I deliberately call this series ‘Entreacto’ (Intermission) because, contrary to what one might think at first sight, they do not represent the end of anything, but a point in the ‘lives’ of the characters. Marmontel said in the 18th century that the intermission is a rest for the spectator, but not for the action.
The images represented in ‘Entreacto’ are created from a series of enigmatic situations, built upon fictional couples.
Initially, I chose a series of localizations based on the four seasons. I was also searching for hidden places, where models could not easily get adapted to the environment, because of the harshness of those lands.
I placed couples in such a way that they would be representing a moment of uncertainty; a lost sight, a gesture of frustration, of search, an uncomfortable position, or just an implicitly odd movement. The presence, more or less evident, of what it could become a weapon, marks something that has happened or it rather might be about to happen.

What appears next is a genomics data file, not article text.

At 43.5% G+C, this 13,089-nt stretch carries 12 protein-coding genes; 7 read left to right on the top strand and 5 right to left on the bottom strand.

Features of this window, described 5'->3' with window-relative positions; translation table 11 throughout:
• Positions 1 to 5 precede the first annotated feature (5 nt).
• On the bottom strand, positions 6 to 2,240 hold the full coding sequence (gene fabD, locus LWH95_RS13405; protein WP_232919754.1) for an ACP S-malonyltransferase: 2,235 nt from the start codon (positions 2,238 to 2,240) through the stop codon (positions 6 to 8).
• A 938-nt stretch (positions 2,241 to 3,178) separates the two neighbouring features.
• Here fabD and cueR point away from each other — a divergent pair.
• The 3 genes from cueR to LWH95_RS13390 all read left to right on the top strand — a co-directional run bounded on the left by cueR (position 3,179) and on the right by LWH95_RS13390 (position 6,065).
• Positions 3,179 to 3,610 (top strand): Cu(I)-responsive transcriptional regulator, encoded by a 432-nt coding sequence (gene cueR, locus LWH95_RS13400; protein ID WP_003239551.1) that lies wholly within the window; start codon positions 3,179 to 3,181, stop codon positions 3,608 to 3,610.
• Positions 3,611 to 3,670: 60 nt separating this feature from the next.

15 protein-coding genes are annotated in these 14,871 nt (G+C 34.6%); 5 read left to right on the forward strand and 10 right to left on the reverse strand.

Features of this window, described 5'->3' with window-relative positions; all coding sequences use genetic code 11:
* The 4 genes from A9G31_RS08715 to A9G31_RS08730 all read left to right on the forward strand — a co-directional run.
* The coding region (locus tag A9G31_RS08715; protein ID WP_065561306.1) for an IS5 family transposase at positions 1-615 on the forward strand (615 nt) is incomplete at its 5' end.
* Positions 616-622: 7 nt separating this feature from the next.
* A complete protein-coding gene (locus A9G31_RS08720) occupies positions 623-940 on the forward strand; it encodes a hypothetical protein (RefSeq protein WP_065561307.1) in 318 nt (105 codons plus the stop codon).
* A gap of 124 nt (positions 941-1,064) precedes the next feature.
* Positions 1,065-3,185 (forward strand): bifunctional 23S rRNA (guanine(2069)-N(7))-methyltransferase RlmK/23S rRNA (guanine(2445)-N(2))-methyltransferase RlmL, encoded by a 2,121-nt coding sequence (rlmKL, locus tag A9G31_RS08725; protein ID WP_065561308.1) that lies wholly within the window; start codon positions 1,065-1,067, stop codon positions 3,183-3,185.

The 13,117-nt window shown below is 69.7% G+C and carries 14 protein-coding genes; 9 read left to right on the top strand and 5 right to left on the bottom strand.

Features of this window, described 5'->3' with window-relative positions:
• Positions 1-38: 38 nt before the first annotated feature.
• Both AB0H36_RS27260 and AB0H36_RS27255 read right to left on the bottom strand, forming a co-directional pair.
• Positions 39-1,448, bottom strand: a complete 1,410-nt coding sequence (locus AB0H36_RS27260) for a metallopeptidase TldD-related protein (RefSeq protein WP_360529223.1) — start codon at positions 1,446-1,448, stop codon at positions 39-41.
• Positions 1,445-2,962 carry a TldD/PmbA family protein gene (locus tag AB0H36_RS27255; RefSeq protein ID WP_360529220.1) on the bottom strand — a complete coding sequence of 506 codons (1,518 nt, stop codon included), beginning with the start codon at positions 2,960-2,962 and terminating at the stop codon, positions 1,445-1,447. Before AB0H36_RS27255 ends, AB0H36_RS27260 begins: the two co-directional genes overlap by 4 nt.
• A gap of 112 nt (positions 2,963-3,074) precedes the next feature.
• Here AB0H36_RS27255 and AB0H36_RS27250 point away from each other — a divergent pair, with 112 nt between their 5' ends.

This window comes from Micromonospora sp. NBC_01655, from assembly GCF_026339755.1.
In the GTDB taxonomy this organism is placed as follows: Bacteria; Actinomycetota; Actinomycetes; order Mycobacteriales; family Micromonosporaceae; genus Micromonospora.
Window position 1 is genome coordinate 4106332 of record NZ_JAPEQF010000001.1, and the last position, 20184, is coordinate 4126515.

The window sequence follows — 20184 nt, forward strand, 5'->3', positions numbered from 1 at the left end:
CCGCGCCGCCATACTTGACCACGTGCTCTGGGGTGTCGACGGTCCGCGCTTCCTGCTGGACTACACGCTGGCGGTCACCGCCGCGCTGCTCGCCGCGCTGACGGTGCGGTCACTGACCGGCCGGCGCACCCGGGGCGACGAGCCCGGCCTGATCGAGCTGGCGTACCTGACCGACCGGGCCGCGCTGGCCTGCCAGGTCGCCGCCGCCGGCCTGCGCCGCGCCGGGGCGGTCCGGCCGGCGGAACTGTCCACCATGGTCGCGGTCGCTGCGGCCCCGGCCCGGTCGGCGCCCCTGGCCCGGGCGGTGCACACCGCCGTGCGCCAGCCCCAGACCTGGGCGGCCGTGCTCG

By recreating these situations in different seasons of the year, I was able to put them in relation, somehow, with the series of stages in romantic relationships, and both the social difficulties and contradictions that are faced in order to overcome these stages. For instance, on the one hand, we are educated to be independent and self-sufficient individuals but, on the other hand, having close relationships with someone different from your couple is socially disapproved.
We use what we know about the relationships of others to build a clearer image about who they are. Furthermore, we use our own romantic experiences to better understand ourselves. When relationships are broken, identity is in conflict, and tragedy emerges. I wanted to represent this situation by staging old-fashioned tragic finales, prototypical of classical couples of the romantic literature. In sum, couples breakups are not the end of the characters, but intermissions, regardless of what the actors are experiencing.